Washington — The Department of Justice announced today that it has concluded its multi-year review of the ASCAP and BMI consent decrees, and that it will refrain from altering the pro-competition provisions. The Computer & Communications Industry Association has been committed to fighting for effective competition and antitrust laws for decades, and had filed comments two years ago asking DOJ to strengthen and uphold the consent decrees for ASCAP and BMI.

The following can be attributed to CCIA President & CEO Ed Black:

“ASCAP and BMI control 90 percent of the music marketplace, so keeping the current protections against anticompetitive behavior is important. After a multi-year investigation and talking to a wide variety of stakeholders, the Department of Justice wisely decided not to modify the ASCAP and BMI consent decrees. This is an important decision that will help promote competition and protect users and consumers of music. The DOJ also clarified that those who purchase blanket licenses from ASCAP and BMI have the unlimited right to these organizations’ songs.”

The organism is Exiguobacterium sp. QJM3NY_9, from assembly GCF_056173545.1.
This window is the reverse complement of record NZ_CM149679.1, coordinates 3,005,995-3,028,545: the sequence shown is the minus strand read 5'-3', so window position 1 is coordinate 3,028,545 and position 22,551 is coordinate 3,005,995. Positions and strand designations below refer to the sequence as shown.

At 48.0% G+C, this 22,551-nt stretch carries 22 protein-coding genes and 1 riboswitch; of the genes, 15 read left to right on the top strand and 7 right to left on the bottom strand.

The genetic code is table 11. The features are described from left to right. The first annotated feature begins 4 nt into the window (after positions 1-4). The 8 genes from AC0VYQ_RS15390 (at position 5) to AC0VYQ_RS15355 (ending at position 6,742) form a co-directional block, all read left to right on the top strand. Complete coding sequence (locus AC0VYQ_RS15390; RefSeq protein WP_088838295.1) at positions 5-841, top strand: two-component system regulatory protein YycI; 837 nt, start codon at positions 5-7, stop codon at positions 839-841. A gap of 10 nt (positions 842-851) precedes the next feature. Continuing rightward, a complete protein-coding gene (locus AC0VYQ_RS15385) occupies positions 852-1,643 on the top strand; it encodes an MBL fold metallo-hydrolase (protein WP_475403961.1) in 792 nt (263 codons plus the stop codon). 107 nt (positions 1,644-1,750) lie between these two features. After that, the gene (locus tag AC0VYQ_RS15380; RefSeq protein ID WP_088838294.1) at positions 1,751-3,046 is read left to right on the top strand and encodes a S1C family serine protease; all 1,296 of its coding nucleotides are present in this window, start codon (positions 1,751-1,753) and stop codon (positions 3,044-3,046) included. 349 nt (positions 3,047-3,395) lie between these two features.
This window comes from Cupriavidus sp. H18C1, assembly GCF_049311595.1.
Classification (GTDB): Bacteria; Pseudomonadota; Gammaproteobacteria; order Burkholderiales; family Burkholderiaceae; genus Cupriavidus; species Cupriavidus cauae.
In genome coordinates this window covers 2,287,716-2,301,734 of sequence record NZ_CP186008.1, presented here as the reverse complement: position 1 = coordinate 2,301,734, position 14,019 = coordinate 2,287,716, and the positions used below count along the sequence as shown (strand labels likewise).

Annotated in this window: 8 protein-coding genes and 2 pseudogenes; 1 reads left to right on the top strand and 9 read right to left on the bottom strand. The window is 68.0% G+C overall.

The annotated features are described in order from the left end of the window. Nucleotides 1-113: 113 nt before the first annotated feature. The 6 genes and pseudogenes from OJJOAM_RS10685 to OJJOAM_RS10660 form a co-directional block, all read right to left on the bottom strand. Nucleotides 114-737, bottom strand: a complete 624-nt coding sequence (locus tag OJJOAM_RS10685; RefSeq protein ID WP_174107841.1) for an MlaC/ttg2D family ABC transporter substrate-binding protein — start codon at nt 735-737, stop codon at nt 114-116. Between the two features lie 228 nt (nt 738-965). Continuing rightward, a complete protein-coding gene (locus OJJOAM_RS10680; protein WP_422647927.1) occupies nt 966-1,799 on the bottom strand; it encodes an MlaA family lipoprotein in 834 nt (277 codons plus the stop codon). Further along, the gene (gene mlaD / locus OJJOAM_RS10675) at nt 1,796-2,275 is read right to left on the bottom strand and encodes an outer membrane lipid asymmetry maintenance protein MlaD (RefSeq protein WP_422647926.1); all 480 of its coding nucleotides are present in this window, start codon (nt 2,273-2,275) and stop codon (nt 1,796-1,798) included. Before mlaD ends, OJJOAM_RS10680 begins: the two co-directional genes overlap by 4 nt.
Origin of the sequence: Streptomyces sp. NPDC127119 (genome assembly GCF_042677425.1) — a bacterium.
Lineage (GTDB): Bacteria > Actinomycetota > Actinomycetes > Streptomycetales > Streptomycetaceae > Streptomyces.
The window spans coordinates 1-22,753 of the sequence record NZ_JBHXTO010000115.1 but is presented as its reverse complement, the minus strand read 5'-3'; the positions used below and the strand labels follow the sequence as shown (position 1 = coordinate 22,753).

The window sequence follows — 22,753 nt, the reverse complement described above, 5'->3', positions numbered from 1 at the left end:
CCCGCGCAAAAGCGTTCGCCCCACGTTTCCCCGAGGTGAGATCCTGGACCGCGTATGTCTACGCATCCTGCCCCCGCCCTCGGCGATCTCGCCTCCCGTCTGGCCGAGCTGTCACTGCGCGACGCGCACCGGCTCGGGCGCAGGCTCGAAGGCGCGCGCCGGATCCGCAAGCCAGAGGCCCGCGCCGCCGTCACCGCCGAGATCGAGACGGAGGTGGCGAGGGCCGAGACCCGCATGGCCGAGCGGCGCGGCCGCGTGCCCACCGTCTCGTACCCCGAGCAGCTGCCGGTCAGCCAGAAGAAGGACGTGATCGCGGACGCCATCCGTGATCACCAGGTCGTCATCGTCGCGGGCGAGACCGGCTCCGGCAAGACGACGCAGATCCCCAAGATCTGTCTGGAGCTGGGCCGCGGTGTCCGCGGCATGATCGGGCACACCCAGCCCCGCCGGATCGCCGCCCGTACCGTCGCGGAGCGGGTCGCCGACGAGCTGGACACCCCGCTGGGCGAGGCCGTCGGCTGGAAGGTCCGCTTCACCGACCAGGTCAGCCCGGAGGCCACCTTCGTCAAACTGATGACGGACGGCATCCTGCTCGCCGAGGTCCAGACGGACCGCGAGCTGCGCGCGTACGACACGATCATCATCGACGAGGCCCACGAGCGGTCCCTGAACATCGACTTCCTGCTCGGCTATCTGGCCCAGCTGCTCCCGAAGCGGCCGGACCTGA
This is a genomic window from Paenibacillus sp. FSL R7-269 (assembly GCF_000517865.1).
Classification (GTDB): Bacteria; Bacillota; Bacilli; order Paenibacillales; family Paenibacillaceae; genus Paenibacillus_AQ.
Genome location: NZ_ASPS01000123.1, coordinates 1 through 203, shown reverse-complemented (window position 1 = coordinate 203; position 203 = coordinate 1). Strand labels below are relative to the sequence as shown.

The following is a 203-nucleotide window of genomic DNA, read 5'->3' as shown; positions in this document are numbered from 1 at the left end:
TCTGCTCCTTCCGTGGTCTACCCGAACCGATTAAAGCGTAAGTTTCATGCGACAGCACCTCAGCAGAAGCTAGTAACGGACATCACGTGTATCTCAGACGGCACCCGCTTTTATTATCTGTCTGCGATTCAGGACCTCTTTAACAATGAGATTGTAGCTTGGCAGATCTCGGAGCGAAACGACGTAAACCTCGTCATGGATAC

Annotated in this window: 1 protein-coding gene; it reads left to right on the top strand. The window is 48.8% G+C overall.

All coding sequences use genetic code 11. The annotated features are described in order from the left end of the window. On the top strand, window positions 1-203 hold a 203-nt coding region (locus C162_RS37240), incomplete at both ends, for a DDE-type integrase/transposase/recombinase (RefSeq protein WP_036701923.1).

For more on the DOJ decision, including its finding on “fractional licensing,” see Ali Sternburg’s blog post on the Disruptive Competition Project:  http://www.project-disco.org/intellectual-property/080416-doj-decision-on-consent-decrees-and-fractional-licensing-good-news-for-competitive-music-marketplace/

 

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